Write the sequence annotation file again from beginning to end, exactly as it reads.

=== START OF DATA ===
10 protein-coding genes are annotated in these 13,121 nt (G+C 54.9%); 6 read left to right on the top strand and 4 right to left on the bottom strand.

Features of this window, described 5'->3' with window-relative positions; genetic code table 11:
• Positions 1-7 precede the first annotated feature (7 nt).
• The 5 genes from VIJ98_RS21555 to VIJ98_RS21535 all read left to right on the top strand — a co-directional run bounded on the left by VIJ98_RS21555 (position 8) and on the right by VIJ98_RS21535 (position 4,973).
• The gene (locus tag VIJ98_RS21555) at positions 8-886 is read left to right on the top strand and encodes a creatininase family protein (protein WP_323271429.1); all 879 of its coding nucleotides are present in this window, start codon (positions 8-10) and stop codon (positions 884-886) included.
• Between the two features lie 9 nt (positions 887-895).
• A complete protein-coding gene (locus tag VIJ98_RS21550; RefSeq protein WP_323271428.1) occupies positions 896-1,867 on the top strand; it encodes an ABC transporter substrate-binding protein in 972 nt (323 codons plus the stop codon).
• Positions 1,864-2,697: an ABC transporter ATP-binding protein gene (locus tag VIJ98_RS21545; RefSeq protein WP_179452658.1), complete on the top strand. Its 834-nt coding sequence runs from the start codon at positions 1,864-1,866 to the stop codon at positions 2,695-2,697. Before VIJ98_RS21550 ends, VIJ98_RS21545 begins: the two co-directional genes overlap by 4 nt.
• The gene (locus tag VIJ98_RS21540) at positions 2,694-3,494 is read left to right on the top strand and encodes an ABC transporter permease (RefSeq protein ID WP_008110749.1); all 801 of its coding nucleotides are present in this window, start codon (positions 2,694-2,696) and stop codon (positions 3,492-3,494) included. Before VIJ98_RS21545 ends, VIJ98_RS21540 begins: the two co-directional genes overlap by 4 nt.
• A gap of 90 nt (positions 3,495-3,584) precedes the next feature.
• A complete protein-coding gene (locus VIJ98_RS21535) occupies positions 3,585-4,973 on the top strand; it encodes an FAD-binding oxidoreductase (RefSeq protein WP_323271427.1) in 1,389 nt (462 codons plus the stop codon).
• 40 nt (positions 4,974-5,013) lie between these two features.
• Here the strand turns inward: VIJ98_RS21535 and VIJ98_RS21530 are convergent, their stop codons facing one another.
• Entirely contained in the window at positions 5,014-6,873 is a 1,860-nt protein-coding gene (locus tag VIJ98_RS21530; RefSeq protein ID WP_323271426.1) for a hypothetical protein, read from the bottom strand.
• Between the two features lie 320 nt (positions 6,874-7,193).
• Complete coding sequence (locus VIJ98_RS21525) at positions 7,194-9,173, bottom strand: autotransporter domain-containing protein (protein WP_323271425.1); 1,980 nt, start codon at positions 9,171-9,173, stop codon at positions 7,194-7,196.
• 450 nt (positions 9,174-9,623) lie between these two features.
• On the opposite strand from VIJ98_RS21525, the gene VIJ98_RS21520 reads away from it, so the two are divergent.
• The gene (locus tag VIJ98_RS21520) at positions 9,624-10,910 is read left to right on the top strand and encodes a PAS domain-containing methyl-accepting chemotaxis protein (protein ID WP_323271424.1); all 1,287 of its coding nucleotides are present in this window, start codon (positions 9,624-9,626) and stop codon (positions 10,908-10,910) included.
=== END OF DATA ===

10 protein-coding genes are annotated in these 13,121 nt (G+C 54.9%); 6 read left to right on the top strand and 4 right to left on the bottom strand.

Features of this window, described 5'->3' with window-relative positions; genetic code table 11:
• Positions 1-7 precede the first annotated feature (7 nt).
• The 5 genes from VIJ98_RS21555 to VIJ98_RS21535 all read left to right on the top strand — a co-directional run bounded on the left by VIJ98_RS21555 (position 8) and on the right by VIJ98_RS21535 (position 4,973).
• The gene (locus tag VIJ98_RS21555) at positions 8-886 is read left to right on the top strand and encodes a creatininase family protein (protein WP_323271429.1); all 879 of its coding nucleotides are present in this window, start codon (positions 8-10) and stop codon (positions 884-886) included.
• Between the two features lie 9 nt (positions 887-895).
• A complete protein-coding gene (locus tag VIJ98_RS21550; RefSeq protein WP_323271428.1) occupies positions 896-1,867 on the top strand; it encodes an ABC transporter substrate-binding protein in 972 nt (323 codons plus the stop codon).
• Positions 1,864-2,697: an ABC transporter ATP-binding protein gene (locus tag VIJ98_RS21545; RefSeq protein WP_179452658.1), complete on the top strand. Its 834-nt coding sequence runs from the start codon at positions 1,864-1,866 to the stop codon at positions 2,695-2,697. Before VIJ98_RS21550 ends, VIJ98_RS21545 begins: the two co-directional genes overlap by 4 nt.
• The gene (locus tag VIJ98_RS21540) at positions 2,694-3,494 is read left to right on the top strand and encodes an ABC transporter permease (RefSeq protein ID WP_008110749.1); all 801 of its coding nucleotides are present in this window, start codon (positions 2,694-2,696) and stop codon (positions 3,492-3,494) included. Before VIJ98_RS21545 ends, VIJ98_RS21540 begins: the two co-directional genes overlap by 4 nt.
• A gap of 90 nt (positions 3,495-3,584) precedes the next feature.
• A complete protein-coding gene (locus VIJ98_RS21535) occupies positions 3,585-4,973 on the top strand; it encodes an FAD-binding oxidoreductase (RefSeq protein WP_323271427.1) in 1,389 nt (462 codons plus the stop codon).
• 40 nt (positions 4,974-5,013) lie between these two features.
• Here the strand turns inward: VIJ98_RS21535 and VIJ98_RS21530 are convergent, their stop codons facing one another.
• Entirely contained in the window at positions 5,014-6,873 is a 1,860-nt protein-coding gene (locus tag VIJ98_RS21530; RefSeq protein ID WP_323271426.1) for a hypothetical protein, read from the bottom strand.
• Between the two features lie 320 nt (positions 6,874-7,193).
• Complete coding sequence (locus VIJ98_RS21525) at positions 7,194-9,173, bottom strand: autotransporter domain-containing protein (protein WP_323271425.1); 1,980 nt, start codon at positions 9,171-9,173, stop codon at positions 7,194-7,196.
• 450 nt (positions 9,174-9,623) lie between these two features.
• On the opposite strand from VIJ98_RS21525, the gene VIJ98_RS21520 reads away from it, so the two are divergent.
• The gene (locus tag VIJ98_RS21520) at positions 9,624-10,910 is read left to right on the top strand and encodes a PAS domain-containing methyl-accepting chemotaxis protein (protein ID WP_323271424.1); all 1,287 of its coding nucleotides are present in this window, start codon (positions 9,624-9,626) and stop codon (positions 10,908-10,910) included.